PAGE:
By Dr Oliver Tearle (Loughborough University)
‘Dry September’ is a 1931 short story by the American writer William Faulkner. In the story, which takes place one hot and rainless September in the American South, a white woman accuses an African-American man of attacking her, and the white men of the town form a mob to go after the man. Despite the barber of the town urging caution, they ignore him and pursue the man with terrible consequences.
Faulkner’s story, like all of his fiction, raises a series of important but difficult questions. Before we address some of these in our analysis of ‘Dry September’, here’s a quick summary of the story’s plot.
‘Dry September’: plot summary
The story takes place in the Southern United States in September. It has been sixty-two days since it last rained. A group of youths are in the barbershop and discussing a local white woman, Miss Minnie Cooper, who has accused a black man, Will Mayes, of attacking her. When the barber defends Will Mayes against the accusation, saying that he knows the man, one of the youths present, a man named Butch, gets angry and accuses him – and several of the other men – of siding with a black man over a white woman.
A man named McLendon turns up at the barbershop and sides with Butch. However, one of the other men points out that Minnie Cooper has form when it comes to fabricating such allegations against men. But both Butch and McLendon have made up their minds to go in pursuit of Mayes, and refuse to heed the barber’s plea that they seek to establish the truth of what happened first.
Minnie Cooper is in her late thirties and lives with her invalid mother and an aunt. Although she had been popular when younger, she has never married or settled down, and remains single, possessed of a faded and slightly haggard beauty. She had been involved with a bank cashier, a widowed man, but he had left her to go and work in Memphis. Minnie can no longer attract the admiration of the local men.
Meanwhile, the barber, whose name is Hawkshaw, tries to reason with Butch and the other men as they get in a car and prepare to drive off to confront Mayes about the alleged attack. They disregard him, and head to the ice plant, where Mayes works nights as a watchman. They grab Mayes and handcuff him, something he allows them to do, but when he demands to know where they are taking him, they start to strike him as they put him in the car.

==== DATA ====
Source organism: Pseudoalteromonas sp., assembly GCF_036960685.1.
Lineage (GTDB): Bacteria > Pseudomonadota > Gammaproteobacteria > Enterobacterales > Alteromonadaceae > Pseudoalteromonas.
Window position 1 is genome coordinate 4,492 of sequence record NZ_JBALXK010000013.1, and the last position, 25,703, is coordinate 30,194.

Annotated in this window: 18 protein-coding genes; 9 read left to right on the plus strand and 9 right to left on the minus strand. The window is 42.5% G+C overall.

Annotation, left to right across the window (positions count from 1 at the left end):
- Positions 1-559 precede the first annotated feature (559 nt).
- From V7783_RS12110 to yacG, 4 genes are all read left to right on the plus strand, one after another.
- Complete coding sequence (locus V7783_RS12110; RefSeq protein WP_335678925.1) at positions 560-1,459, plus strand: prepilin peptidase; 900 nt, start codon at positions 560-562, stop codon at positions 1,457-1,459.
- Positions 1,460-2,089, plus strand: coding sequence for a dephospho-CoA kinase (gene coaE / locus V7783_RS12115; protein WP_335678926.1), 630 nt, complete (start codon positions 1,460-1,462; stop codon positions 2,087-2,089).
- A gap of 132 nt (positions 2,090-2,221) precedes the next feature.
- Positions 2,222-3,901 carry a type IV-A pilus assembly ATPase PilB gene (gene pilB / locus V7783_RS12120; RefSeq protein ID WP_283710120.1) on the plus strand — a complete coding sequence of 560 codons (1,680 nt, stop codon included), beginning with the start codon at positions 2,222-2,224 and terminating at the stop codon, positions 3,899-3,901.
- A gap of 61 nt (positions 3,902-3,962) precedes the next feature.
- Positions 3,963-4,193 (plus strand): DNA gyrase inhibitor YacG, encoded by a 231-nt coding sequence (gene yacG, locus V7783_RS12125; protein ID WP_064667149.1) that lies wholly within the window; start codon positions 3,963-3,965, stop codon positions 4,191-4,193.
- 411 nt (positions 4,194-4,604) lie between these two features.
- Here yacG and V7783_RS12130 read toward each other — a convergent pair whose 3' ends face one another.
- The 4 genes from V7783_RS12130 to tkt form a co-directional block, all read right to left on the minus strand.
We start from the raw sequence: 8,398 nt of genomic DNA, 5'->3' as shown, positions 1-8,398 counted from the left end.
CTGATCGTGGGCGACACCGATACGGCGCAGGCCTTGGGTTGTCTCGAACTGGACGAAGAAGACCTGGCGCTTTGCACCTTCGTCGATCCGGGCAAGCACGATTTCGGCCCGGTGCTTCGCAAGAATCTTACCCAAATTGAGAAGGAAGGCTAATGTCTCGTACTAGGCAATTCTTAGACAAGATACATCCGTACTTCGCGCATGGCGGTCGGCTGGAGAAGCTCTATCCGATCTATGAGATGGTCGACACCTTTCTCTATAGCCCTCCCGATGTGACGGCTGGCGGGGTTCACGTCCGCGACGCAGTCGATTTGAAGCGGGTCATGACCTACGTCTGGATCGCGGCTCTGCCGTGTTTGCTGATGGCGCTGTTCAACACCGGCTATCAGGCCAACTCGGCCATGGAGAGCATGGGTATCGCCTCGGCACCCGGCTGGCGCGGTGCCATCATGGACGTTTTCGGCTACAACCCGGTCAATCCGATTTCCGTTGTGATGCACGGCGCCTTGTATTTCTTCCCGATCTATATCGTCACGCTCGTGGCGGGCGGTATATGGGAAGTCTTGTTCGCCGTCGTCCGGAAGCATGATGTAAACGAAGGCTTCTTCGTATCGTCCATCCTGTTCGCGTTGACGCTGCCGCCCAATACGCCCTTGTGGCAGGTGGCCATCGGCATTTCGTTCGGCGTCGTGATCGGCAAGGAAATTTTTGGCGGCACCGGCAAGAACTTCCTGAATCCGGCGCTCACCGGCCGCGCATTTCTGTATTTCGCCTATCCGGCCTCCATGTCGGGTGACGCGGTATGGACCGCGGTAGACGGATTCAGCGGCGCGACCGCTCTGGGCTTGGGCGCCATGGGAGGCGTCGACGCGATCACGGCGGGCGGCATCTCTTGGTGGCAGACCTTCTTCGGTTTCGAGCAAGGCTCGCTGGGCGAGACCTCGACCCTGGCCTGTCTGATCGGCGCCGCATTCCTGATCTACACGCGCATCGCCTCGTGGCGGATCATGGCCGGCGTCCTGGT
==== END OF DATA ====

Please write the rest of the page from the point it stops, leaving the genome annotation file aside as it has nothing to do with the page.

As they are driving Mayes away, Hawkshaw demands to be let out of the car, not wanting to have any further part in what they do. McLendon drives out to an abandoned brick kiln on the edge of town, and the barber jumps out and limps back to town.
Meanwhile, Minnie attends the cinema with her friends, while everyone is busy discussing what happened to her and what befell Will Mayes. While she is in the movie theatre, Minnie starts laughing uncontrollably, and her friends take her outside, where she continues to laugh in the street. They take her home in a cab and put her to bed, sending for the doctor. Now they have seen how oddly she is behaving and how she is clearly mentally unwell, Minnie’s friends start to wonder whether anything did happen between her and Mayes.
The story ends later that night with McLendon getting home and finding his wife waiting up for him. She tells him she couldn’t sleep because of the heat, but he grabs her and flings her across the chair, half-hitting her in the process. He then goes and sits out on the rear porch, undressing.
He is sweating profusely and panting. Everything around him seems still and quiet, and we are left to assume that he and the other men killed Will Mayes, who was almost certainly innocent.
‘Dry September’: analysis
Like many of William Faulkner’s stories, ‘Dry September’ focuses on town gossip and its relation to the individual. But unlike ‘A Rose for Emily’, which explores the ways in which rumour surrounds an unmarried aristocratic woman living in the American South, ‘Dry September’ takes an even darker theme for its subject: racial prejudice and the lynching of black people in the Deep South.